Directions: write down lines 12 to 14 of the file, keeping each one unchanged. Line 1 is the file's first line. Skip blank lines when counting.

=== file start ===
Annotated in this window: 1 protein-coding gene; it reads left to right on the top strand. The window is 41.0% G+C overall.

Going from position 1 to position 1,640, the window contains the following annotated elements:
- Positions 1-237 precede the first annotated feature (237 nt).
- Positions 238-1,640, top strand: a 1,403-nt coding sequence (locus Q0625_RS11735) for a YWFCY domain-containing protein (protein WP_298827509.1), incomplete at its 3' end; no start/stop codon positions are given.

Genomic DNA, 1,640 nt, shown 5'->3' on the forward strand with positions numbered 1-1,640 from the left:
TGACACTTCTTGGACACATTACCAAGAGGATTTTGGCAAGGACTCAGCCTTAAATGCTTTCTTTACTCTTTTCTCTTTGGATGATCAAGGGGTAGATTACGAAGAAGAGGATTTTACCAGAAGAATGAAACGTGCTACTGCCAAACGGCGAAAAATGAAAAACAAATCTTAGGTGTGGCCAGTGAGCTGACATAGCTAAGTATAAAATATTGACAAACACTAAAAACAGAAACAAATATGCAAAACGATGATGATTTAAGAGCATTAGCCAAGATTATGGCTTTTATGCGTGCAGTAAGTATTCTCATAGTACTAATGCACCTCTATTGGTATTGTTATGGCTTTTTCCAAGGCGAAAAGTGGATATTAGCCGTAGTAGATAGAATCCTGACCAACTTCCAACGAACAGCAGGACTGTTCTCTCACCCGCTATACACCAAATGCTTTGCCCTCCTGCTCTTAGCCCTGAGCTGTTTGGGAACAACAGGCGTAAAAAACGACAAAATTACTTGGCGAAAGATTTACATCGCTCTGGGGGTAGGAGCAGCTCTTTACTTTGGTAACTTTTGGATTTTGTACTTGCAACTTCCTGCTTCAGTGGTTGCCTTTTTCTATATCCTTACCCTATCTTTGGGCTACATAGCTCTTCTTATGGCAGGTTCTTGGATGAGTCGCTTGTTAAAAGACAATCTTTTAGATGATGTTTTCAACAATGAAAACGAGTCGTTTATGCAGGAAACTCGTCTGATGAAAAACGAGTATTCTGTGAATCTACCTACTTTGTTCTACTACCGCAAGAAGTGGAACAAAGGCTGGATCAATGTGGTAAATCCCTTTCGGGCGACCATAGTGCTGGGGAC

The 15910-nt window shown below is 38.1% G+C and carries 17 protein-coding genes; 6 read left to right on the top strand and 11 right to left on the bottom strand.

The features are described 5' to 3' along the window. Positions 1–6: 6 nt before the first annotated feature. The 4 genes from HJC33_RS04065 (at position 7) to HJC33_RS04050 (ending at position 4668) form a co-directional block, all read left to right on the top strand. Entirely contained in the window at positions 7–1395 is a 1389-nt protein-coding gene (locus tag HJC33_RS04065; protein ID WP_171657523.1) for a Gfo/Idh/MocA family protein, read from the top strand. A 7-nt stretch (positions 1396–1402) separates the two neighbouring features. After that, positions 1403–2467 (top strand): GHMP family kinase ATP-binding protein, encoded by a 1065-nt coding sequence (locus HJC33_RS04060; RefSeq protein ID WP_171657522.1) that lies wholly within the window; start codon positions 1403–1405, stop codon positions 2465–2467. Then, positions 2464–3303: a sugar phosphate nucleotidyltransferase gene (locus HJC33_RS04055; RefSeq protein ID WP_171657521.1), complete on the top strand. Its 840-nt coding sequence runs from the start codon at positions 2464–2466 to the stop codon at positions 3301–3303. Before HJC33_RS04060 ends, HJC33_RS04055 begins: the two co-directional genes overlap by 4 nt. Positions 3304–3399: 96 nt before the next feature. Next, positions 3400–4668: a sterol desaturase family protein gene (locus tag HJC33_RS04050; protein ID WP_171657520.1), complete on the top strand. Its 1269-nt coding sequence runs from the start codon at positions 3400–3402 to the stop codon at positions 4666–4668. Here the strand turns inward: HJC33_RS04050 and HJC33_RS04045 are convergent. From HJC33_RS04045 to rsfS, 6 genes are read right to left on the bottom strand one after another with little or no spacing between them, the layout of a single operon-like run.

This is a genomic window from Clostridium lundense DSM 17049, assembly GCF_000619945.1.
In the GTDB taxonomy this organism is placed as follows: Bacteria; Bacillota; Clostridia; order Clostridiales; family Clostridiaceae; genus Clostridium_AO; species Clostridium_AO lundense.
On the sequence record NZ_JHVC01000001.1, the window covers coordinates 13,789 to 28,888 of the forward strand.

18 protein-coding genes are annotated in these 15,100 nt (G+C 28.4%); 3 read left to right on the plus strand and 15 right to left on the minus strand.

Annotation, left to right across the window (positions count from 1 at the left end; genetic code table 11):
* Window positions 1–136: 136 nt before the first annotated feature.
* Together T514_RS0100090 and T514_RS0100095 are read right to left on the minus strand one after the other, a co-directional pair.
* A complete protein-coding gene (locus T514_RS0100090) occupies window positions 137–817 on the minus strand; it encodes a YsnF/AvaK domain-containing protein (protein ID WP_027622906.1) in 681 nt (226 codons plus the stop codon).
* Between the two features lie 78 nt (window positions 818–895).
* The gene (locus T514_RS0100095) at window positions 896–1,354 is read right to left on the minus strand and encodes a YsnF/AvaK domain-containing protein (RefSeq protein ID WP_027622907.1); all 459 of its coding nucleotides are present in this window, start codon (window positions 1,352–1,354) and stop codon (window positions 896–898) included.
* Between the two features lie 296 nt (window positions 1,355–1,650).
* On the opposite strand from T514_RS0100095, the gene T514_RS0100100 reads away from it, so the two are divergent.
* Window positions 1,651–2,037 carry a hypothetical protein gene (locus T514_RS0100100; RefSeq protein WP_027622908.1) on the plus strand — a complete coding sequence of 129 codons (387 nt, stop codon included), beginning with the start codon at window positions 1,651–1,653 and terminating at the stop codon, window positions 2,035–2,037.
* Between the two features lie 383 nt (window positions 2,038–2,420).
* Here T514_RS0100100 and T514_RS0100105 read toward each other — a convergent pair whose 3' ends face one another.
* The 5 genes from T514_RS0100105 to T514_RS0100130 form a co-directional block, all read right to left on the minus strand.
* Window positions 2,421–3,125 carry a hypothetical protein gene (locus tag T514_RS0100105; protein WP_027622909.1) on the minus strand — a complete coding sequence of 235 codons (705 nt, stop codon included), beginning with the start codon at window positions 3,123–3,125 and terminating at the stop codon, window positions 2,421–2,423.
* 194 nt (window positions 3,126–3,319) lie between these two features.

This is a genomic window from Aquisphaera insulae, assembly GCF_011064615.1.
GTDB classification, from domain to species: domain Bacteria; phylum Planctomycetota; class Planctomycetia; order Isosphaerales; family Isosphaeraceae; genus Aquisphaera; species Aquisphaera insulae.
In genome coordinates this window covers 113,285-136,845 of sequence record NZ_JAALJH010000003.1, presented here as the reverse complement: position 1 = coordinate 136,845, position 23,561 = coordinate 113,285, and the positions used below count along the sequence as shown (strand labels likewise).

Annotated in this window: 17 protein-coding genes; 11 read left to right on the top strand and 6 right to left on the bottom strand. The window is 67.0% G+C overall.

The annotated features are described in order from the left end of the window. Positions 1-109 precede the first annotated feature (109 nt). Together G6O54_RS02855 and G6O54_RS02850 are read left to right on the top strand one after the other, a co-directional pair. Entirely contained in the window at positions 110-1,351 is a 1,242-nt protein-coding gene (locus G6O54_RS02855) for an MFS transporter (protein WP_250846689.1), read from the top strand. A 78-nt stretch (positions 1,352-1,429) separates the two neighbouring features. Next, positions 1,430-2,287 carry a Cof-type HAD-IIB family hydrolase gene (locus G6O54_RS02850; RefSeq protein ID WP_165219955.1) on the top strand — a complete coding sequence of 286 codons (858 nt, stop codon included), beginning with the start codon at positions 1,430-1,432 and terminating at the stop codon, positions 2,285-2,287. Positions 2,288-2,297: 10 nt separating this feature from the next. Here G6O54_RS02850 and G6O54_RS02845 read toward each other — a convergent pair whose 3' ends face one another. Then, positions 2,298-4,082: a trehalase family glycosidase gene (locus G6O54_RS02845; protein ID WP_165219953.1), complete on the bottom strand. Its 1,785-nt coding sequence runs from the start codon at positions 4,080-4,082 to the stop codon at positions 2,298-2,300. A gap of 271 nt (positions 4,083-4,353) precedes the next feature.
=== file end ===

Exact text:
18 protein-coding genes are annotated in these 15,100 nt (G+C 28.4%); 3 read left to right on the plus strand and 15 right to left on the minus strand.

Annotation, left to right across the window (positions count from 1 at the left end; genetic code table 11):
* Window positions 1–136: 136 nt before the first annotated feature.